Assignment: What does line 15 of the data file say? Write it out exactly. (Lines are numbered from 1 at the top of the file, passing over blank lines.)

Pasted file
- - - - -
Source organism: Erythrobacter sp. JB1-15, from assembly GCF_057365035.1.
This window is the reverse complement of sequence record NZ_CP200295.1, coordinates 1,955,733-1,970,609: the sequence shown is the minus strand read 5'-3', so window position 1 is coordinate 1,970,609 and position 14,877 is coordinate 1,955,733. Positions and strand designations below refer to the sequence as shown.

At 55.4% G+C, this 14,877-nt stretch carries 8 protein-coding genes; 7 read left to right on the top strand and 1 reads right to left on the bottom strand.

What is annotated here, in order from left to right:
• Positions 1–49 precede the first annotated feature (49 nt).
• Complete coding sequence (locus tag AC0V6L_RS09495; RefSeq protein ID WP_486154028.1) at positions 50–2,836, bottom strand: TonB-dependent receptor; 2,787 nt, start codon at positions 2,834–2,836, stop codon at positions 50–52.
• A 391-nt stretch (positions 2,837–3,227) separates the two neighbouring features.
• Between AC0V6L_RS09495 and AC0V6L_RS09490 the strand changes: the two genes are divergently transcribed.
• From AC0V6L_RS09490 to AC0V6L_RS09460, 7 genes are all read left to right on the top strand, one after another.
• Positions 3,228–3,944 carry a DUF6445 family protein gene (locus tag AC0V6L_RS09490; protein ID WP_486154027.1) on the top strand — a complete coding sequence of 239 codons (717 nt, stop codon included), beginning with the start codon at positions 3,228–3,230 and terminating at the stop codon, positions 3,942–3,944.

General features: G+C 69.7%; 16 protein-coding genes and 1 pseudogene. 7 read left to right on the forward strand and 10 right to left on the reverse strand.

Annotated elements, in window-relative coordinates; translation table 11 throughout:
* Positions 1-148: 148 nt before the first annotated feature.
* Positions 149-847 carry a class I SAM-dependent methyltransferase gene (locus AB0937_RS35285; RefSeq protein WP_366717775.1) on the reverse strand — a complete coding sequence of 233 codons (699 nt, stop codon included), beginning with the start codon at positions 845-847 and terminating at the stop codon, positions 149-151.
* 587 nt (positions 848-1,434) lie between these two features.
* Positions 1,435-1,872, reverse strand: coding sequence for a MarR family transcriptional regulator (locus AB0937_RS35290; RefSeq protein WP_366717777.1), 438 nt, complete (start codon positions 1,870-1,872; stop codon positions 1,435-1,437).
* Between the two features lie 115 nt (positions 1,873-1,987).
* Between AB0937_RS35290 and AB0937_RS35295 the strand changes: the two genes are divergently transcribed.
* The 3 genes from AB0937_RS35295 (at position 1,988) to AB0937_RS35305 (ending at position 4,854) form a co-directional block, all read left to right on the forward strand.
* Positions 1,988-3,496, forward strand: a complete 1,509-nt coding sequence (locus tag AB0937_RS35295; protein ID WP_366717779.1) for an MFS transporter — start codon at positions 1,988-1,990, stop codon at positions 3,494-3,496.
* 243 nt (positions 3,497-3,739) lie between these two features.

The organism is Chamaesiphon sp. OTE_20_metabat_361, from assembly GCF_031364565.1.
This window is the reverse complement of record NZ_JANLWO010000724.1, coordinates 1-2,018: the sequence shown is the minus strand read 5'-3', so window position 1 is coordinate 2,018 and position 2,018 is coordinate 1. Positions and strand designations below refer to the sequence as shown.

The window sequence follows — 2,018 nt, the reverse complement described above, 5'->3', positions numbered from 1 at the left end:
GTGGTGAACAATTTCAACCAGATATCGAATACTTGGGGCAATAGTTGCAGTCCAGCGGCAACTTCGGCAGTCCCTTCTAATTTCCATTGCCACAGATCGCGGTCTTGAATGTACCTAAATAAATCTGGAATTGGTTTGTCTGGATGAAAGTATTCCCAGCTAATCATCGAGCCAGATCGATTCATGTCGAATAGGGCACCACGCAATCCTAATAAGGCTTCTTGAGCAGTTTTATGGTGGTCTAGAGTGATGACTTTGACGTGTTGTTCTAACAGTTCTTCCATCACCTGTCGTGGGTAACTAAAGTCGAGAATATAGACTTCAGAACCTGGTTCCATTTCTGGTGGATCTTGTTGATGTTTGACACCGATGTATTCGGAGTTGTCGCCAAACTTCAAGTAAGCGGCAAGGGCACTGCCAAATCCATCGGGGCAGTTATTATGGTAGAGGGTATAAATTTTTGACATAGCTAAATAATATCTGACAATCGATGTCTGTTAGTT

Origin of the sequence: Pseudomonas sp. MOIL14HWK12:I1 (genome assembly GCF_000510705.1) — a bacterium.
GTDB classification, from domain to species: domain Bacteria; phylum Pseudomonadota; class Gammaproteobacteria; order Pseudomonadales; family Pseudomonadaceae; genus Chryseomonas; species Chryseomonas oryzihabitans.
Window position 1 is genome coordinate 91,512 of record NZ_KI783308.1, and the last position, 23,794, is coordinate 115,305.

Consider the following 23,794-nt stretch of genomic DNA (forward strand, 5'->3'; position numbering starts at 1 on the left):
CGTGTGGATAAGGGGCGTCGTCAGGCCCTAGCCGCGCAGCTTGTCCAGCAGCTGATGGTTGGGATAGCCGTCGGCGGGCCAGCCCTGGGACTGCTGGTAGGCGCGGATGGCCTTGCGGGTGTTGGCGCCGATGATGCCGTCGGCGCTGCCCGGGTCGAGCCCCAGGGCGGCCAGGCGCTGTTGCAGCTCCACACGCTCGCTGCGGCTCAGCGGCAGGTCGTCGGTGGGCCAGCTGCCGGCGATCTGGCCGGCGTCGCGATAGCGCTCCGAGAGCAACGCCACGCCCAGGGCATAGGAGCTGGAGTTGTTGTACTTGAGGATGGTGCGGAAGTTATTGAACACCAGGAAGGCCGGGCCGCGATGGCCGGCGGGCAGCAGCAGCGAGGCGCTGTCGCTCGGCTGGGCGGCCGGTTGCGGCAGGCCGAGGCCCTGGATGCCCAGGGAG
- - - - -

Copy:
* 587 nt (positions 848-1,434) lie between these two features.